Aloha State’s Urgently Pursues Renewable Energy

State Overview

The population of the “Aloha State,” Hawaii is approximately 1.43 million people. Hawaii is the 41st most populated state in the United States.

In 2022, Hawaii’s economy was ranked 40th in the United States in gross domestic product (GDP). The state’s economy is dependent on the tourism, defense, and manufacturing industries.

Environment Policies

In 2002, Hawaii enacted a Renewable Portfolio Standard, requiring investor-owned utilities to sell 40% of their electricity from renewable energy by 2030, 70% by 2040, and 100% by 2045.

Power Generation Capabilities

In June 2023, utilities used refined petroleum (77.8%) and renewable energy (22.2%) to generate electricity in Hawaii. Solar, wind, geothermal, and biomass are the dominant types of renewable energy used to generate electricity in Hawaii.

In June 2023, the average price for residential electricity in Hawaii was 41.74¢ per kWh, compared to the national average of 16.11¢ per kWh. Hawaii’s reliance on refined petroleum-fueled power plants contributes to the high cost of electricity.

Recent renewable energy developments in Hawaii include:

  • 185 MW Energy Storage Project – In June 2023. California energy storage company, Plus Power commissioned the Kapolei Energy Storage project on the island of Oahu.
  • 120 MW Solar + Energy Storage Project – American renewable energy company, Longroad Energy is continuing work on the Mahi Solar and Energy Storage project on the island of Oahu. The project is scheduled to be commissioned in year-end 2023.
  • 60 MW Solar + 10 MW Energy Storage Project – American power company, AES is continuing work on the Kuihelani Solar and Energy Storage project on the island of Maui. The project is scheduled to be commissioned by year-end 2023.
  • 60 MW Solar + Energy Storage Project – French utilities Engie and EDF are continuing work on the Puako Solar and Energy Storage project on the island of Hawaii. The project is scheduled to be commissioned by year-end 2023.
  • 60 MW Solar + Energy Storage Project – Korean multinational company, Hanwha Energy is continuing work on the Kupehau Solar Plus Energy Storage project on the island of Oahu. The project is scheduled to be commissioned by year-end 2023.
  • 42 MW Solar + Energy Storage Project – American power company, Bright Canyon Energy is continuing work on the Kūpono Solar project on the island of Oahu. The project is scheduled to be commissioned by June 2024.
  • 40 MW Solar + Energy Storage Project – Longroad Energy is continuing work on the Pulehu Solar And Energy Storage project on the island of Maui. The project is scheduled to be commissioned by year-end 2023.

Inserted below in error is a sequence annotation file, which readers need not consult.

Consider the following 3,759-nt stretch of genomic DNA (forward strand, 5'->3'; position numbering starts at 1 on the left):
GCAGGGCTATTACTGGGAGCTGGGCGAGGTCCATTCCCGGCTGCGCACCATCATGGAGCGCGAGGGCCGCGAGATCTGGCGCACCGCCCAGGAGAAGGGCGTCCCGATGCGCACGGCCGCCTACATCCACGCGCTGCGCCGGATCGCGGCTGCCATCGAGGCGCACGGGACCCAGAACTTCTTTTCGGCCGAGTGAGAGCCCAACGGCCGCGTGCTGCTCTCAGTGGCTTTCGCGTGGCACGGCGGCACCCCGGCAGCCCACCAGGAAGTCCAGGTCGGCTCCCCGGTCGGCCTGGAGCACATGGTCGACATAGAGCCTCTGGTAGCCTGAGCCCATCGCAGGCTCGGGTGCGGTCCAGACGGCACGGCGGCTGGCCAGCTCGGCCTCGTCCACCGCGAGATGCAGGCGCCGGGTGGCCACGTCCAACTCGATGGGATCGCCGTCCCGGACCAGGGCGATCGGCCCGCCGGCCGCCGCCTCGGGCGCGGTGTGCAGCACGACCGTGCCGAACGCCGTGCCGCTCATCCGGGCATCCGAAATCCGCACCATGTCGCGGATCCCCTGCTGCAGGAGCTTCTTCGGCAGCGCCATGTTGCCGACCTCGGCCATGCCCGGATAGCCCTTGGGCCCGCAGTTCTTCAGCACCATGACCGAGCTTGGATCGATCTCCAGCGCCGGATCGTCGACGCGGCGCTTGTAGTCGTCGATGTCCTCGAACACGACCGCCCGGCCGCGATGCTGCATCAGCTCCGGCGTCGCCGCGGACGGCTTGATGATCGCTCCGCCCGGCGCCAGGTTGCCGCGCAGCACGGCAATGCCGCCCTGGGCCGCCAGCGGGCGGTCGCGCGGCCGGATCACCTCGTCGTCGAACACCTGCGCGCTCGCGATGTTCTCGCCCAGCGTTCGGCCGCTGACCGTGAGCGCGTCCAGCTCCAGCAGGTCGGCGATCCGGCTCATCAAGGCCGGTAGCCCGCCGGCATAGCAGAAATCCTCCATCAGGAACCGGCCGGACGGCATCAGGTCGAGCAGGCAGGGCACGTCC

• 39 MW Solar + Energy Storage Project – In August 2022, California renewable energy company, Clearway Energy Group commissioned the Mililani I Solar project on the island of Oahu.
  • 35 MW Solar + Energy Storage – AES is continuing work on the West Kaua‘i Energy project on the island of Hawaii. The project is scheduled to be commissioned by year-end 2025.
  • 30 MW Solar + 30 MW Energy Storage Project – In April 2023, AES commissioned the Waikoloa Solar and Energy Storage project on the island of Hawaii.
  • 7 MW Solar + Energy Storage – AES is continuing work on the Mountain View solar plus energy storage project on the island of Oahu. The project is scheduled to be commissioned by year-end 2023.

Conclusion

Hawaii, like many island states or nations in the 20th Century, was dependent on imported refined petroleum and coal to fuel electric power plants. However, the harsh reality of climate change has caused most island governments to move from fossil fuels to renewable energy to reduce greenhouse gas emissions.

In 2000, Hawaii’s utilities  used refined petroleum and coal as fuels to generate 92.1% of the state’s electricity. In June 2023, utilities only used refined petroleum to generate 77.8% of the state’s electricity.

The devastating economic impact of climate change and costly refined petroleum imports has given the Aloha State a new sense of urgency in the pursuit of renewable energy.

Jack Kerfoot

Website “Our Energy Conundrum”

www.jackkerfoot.com

 

Jack Kerfoot is a scientist, energy expert, and author of the book FUELING AMERICA, An Insider’s Journey and articles for The Hill, one of the largest independent political news sites in the United States. He has been interviewed on over 100 radio, podcast, and television stations from New York City to Los Angeles on numerous energy related issues and topics.

 

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